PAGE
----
Last year, 16 cent of the EU population (75 million people) and 21 per cent of Cypriots, suffered from material and social deprivation, according to data released on Tuesday by Eurostat, the statistical service of the EU.
According to the definitions of “material and social deprivation”, Eurostat uses, this means that these citizens could not afford at least five items out of this list:
– face unexpected expenses;
– one week annual holiday away from home;
– avoid arrears (in mortgage, rent, utility bills and/or hire purchase instalments);
– afford a meal with meat, chicken or fish or a vegetarian equivalent every second day;
– keep their home adequately warm;
– a car/van for personal use;
– replace worn-out furniture;
– replace worn-out clothes with some new ones;
– have two pairs of properly fitting shoes;
– spend a small amount of money each week on him/herself (“pocket money”);
– have regular leisure activities;
– get together with friends/family for a drink/meal at least once a month;
– have an internet connection.
According to Eurostat, in 2016 the highest material and social deprivation rate, applying to about half of the population, was registered in Romania (50 per cent) and Bulgaria (48 per cent), followed by countries where one in three persons was affected: Greece (36 per cent), Hungary (32 per cent) and Lithuania (29 per cent).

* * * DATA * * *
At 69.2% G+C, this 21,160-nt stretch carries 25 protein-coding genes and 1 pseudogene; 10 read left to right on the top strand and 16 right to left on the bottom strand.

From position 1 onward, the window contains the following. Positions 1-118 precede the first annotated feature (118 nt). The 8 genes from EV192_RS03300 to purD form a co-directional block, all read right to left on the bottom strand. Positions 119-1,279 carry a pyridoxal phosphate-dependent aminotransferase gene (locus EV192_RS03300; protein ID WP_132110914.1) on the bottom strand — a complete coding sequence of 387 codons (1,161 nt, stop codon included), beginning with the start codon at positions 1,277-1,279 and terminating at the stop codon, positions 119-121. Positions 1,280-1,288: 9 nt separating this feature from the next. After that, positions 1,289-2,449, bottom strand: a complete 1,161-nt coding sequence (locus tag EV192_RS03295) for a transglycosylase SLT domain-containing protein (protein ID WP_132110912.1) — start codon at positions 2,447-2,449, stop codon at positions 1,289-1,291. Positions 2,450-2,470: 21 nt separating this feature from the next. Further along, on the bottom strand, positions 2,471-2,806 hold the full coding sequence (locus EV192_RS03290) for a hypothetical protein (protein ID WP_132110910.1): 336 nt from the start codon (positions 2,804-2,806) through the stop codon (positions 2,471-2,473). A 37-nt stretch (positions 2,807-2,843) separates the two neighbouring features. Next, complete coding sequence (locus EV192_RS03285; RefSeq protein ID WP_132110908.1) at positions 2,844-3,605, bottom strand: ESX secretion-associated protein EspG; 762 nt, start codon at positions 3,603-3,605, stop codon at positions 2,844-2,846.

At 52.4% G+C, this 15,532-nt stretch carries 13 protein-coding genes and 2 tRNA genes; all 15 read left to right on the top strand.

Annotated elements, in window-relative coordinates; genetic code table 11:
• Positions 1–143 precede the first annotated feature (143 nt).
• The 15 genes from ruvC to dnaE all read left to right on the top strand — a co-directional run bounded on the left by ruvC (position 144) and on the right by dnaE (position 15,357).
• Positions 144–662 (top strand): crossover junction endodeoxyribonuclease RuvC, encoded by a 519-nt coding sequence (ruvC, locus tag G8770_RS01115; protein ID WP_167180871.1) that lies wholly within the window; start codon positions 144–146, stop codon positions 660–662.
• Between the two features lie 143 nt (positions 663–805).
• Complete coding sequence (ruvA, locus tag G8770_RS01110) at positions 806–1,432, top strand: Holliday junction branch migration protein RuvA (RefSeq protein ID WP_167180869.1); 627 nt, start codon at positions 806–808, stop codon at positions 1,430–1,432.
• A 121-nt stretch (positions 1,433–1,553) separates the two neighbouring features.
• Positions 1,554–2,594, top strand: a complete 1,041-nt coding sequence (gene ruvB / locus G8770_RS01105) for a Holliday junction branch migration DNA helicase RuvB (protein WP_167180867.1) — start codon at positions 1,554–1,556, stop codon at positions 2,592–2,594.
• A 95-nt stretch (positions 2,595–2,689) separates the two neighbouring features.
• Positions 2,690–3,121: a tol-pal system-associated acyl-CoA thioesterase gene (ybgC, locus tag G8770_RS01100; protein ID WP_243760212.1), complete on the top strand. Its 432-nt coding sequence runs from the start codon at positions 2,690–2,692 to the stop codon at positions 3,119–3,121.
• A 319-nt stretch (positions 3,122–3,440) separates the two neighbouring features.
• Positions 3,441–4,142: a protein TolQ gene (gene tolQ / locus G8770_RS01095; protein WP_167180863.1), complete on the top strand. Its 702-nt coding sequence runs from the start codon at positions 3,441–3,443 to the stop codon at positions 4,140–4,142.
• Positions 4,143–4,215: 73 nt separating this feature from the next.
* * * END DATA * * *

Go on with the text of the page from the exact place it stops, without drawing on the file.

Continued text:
In contrast, the Nordic Member States and Luxembourg reported the lowest rate of material and social deprivation: 3 per cent in Sweden, 4 per cent in Finland, 5 per cent in Luxembourg and 6 per cent in Denmark.
In all EU Member States, the material and social deprivation rates are higher among people with low (lower secondary or less) education level. One in four people (25 per cent) with low education level in the EU suffer from the material and social deprivation, while this rate drops to one in seven (14 per cent) for those with upper secondary education and further to one in twenty (5 per cent) among people with higher (tertiary) education.